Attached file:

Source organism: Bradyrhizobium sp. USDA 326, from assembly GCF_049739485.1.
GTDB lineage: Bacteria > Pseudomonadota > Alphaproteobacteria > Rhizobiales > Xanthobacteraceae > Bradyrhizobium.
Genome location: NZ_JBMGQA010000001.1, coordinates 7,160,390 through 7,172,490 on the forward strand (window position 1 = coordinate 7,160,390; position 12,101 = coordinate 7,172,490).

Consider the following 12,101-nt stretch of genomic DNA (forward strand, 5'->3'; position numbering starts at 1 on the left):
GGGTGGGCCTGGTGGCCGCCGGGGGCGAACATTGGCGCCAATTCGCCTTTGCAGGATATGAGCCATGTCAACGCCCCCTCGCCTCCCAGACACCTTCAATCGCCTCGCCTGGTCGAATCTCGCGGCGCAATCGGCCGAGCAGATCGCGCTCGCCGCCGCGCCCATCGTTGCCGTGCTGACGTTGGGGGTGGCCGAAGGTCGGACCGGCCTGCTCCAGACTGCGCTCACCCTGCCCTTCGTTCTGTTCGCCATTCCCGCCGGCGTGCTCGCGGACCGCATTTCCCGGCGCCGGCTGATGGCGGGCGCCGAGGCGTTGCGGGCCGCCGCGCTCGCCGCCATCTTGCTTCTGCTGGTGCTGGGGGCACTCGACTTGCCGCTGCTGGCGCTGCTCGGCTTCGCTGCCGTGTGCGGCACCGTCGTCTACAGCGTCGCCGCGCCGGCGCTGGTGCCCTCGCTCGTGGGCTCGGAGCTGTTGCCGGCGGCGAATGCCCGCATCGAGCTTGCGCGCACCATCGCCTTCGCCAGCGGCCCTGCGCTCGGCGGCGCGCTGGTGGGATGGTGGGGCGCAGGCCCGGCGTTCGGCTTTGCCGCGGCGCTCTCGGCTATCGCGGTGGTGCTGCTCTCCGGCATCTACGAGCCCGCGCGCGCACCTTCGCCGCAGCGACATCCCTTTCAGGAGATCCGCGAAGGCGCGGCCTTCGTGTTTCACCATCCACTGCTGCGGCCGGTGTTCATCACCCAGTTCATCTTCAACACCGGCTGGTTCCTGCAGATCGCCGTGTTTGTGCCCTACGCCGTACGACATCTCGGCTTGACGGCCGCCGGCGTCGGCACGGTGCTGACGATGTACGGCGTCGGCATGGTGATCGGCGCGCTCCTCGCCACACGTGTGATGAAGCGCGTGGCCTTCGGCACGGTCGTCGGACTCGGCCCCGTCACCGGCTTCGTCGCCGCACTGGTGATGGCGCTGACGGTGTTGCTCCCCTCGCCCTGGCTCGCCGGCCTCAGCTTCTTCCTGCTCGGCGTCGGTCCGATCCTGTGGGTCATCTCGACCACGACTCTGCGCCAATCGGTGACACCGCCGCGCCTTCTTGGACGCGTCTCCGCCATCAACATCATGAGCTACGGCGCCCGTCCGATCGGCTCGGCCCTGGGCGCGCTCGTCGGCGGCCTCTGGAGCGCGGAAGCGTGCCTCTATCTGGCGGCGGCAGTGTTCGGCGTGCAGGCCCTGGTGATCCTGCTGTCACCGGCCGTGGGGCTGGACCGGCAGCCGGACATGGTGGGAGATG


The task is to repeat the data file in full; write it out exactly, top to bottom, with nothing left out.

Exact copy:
Source organism: Bradyrhizobium sp. USDA 326, from assembly GCF_049739485.1.
GTDB lineage: Bacteria > Pseudomonadota > Alphaproteobacteria > Rhizobiales > Xanthobacteraceae > Bradyrhizobium.
Genome location: NZ_JBMGQA010000001.1, coordinates 7,160,390 through 7,172,490 on the forward strand (window position 1 = coordinate 7,160,390; position 12,101 = coordinate 7,172,490).

Consider the following 12,101-nt stretch of genomic DNA (forward strand, 5'->3'; position numbering starts at 1 on the left):
GGGTGGGCCTGGTGGCCGCCGGGGGCGAACATTGGCGCCAATTCGCCTTTGCAGGATATGAGCCATGTCAACGCCCCCTCGCCTCCCAGACACCTTCAATCGCCTCGCCTGGTCGAATCTCGCGGCGCAATCGGCCGAGCAGATCGCGCTCGCCGCCGCGCCCATCGTTGCCGTGCTGACGTTGGGGGTGGCCGAAGGTCGGACCGGCCTGCTCCAGACTGCGCTCACCCTGCCCTTCGTTCTGTTCGCCATTCCCGCCGGCGTGCTCGCGGACCGCATTTCCCGGCGCCGGCTGATGGCGGGCGCCGAGGCGTTGCGGGCCGCCGCGCTCGCCGCCATCTTGCTTCTGCTGGTGCTGGGGGCACTCGACTTGCCGCTGCTGGCGCTGCTCGGCTTCGCTGCCGTGTGCGGCACCGTCGTCTACAGCGTCGCCGCGCCGGCGCTGGTGCCCTCGCTCGTGGGCTCGGAGCTGTTGCCGGCGGCGAATGCCCGCATCGAGCTTGCGCGCACCATCGCCTTCGCCAGCGGCCCTGCGCTCGGCGGCGCGCTGGTGGGATGGTGGGGCGCAGGCCCGGCGTTCGGCTTTGCCGCGGCGCTCTCGGCTATCGCGGTGGTGCTGCTCTCCGGCATCTACGAGCCCGCGCGCGCACCTTCGCCGCAGCGACATCCCTTTCAGGAGATCCGCGAAGGCGCGGCCTTCGTGTTTCACCATCCACTGCTGCGGCCGGTGTTCATCACCCAGTTCATCTTCAACACCGGCTGGTTCCTGCAGATCGCCGTGTTTGTGCCCTACGCCGTACGACATCTCGGCTTGACGGCCGCCGGCGTCGGCACGGTGCTGACGATGTACGGCGTCGGCATGGTGATCGGCGCGCTCCTCGCCACACGTGTGATGAAGCGCGTGGCCTTCGGCACGGTCGTCGGACTCGGCCCCGTCACCGGCTTCGTCGCCGCACTGGTGATGGCGCTGACGGTGTTGCTCCCCTCGCCCTGGCTCGCCGGCCTCAGCTTCTTCCTGCTCGGCGTCGGTCCGATCCTGTGGGTCATCTCGACCACGACTCTGCGCCAATCGGTGACACCGCCGCGCCTTCTTGGACGCGTCTCCGCCATCAACATCATGAGCTACGGCGCCCGTCCGATCGGCTCGGCCCTGGGCGCGCTCGTCGGCGGCCTCTGGAGCGCGGAAGCGTGCCTCTATCTGGCGGCGGCAGTGTTCGGCGTGCAGGCCCTGGTGATCCTGCTGTCACCGGCCGTGGGGCTGGACCGGCAGCCGGACATGGTGGGAGATG